After the first three chapters of Elizabeth Gaskell’s Cranford, which was first published serially from 1851-1853, I was having difficulty establishing a sense of plot, even though recurring references to certain characters and conflicts made me believe one was coming; I couldn’t discern who the first-person narrator was or the nature of her relationship to the town; and the principal actors of the first two chapters had died by the time I reached page 30.
I am hesitant to call the form of the book flawed, even though this rough and scattered start, followed by an increasingly coalescing sense of focus on one character, Miss Matty, and finished with a last-ditch effort at a traditional sense of climax and resolution—all of this suggests a novel that can’t make up its mind as to what it is about. And yet, when I had finished reading, I found Cranford completely refreshing, and when one can say so about a book, the urge towards analysis seems sadly academic.
Cranford paints a portrait of a small English town whose residents are predominantly female. Gaskell’s rendering of everyday life in the town is pure pleasure to read and provides the chief interest of the book, for while we see the outmoded fashions, the arbitrary conventions the women have developed and wouldn’t dare break, and the quaint understanding these same women share of society’s structure and workings, we see equally their good intentions, their past troubles and heartbreak, and the sacrifices they make to support one another. In short, Gaskell manages to achieve satire with a heart; her first-person narrator, who frequently visits Cranford, speaks in terms of “we,” implicating herself as both a participant and representative of the community. At the same time, this narrator lives in the more modernized town of Drumble, which gives her an eye for seeing how quaintly endearing and even laughably backwards some of the Cranfordians’ behavior and ideas are.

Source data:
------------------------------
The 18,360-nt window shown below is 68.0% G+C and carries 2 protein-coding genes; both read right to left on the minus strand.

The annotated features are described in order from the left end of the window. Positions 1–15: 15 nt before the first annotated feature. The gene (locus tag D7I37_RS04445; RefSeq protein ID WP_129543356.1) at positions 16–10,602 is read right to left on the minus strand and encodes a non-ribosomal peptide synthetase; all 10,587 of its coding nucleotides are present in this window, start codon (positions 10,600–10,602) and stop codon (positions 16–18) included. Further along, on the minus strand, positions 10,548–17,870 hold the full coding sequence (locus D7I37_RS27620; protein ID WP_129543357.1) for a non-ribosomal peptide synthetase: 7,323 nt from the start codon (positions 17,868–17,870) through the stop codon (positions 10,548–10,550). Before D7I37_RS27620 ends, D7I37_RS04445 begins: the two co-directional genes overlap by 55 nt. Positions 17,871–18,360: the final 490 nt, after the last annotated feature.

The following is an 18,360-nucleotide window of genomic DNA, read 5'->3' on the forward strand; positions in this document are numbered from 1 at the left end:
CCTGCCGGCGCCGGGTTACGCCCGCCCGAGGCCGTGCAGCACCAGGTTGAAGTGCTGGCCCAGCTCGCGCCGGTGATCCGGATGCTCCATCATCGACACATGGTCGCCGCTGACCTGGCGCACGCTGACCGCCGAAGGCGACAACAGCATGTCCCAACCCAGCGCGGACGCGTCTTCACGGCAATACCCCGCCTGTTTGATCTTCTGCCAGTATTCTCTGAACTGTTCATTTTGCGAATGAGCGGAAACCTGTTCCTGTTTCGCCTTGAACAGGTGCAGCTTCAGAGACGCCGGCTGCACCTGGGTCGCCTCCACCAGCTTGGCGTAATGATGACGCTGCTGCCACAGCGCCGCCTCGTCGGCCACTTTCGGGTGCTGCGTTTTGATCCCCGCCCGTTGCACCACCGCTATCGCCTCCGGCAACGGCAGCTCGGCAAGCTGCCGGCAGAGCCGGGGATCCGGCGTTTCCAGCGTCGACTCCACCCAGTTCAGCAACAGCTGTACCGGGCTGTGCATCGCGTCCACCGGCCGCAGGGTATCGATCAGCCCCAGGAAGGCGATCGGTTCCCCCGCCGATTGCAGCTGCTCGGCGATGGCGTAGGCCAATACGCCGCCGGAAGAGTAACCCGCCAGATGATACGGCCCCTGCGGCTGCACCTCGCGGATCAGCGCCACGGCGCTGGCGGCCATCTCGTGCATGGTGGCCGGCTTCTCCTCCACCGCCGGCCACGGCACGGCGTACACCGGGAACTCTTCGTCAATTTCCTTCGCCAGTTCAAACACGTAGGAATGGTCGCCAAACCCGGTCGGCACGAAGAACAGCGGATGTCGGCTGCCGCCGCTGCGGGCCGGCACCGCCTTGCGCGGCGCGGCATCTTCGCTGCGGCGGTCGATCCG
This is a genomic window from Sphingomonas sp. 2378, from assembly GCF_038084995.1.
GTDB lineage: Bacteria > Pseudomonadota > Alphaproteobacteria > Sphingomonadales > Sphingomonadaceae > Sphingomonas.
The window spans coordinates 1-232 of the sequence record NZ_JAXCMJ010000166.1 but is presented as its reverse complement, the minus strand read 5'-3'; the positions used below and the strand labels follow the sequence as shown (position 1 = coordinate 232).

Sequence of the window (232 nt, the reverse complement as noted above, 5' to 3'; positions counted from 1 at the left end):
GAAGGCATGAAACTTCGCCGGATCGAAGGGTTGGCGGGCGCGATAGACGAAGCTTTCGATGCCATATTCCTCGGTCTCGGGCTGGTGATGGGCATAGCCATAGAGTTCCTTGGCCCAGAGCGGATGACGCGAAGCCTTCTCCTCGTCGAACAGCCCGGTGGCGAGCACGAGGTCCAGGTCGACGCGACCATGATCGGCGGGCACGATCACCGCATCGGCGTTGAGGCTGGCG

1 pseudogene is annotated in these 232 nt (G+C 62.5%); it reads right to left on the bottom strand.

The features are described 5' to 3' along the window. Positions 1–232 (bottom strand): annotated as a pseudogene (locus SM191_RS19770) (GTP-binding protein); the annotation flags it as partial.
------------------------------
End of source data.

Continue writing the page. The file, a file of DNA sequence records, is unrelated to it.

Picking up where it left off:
While the fabric of everyday life in this outmoded and unconventional town is the chief interest of the book, our focal point in the community is Miss Matty, an elderly woman of Cranford whose good intentions and real kindness makes us forgive her shortcomings and her ineptness. As I mentioned, the book becomes increasingly like a novel with its introduction of a major conflict: Miss Matty loses her entire income and livelihood when the bank that houses her assets fails. Forgive me for not having qualms over giving you such a “plot spoiler,” but I truly believe that if you read the book you will see I have spoiled nothing; I repeat, it is the sense of life with all its follies and foibles that makes the book worth reading.
What compels me, above all, to name this book as refreshing to read is its unabashed sentimentality. Today, unless you’re a screenwriter for Lifetime or the author of books like A Walk to Remember, writers avoid sentimentality at all costs. And for good reason: I’m the first to gag at such saccharine simplification of intellect and emotion. But what Gaskell pulls off is a sort of honest sentimentality, an upholding of what is good and simple and pure while simultaneously tempering it with ever-so-subtle realism of encroaching modernity, of the impracticality of living such a sheltered life as the Cranfordians live, and of the selfishness (far removed as it is from the novel itself) that makes a supportive community like Cranford an unreal anomaly.
Most relevant to me as a writer embarking on my second novel is a reminder that a novel doesn’t have to conform to expectations (okay, well, maybe to sell it does, but we can be as idealistic as Cranford for just a moment). As I read, I found myself thinking of how quick we are to exalt Virginia Woolf for creating the feminine sentence and approaching an arguably feminine form of novel with Mrs. Dalloway and To the Lighthouse, yet Cranford seems to me to have a prior claim. True, Gaskell is not the stylist that Woolf is, nor is Cranford the masterpiece that Woolf’s novels are. But what Gaskell does with her content, with her masterful yet gentle satire, and with a form that privileges small concerns and domestic anecdote over traditional plot structures seems every bit as deserving of our admiration and attention when it comes to naming authors who push convention.
Stay tuned for Thursday’s post when I’ll feature a passage from Cranford—you won’t want to miss it, and perhaps more than any of my previous featured passages, this one will capture in brief the spirit of the entire book whence it comes.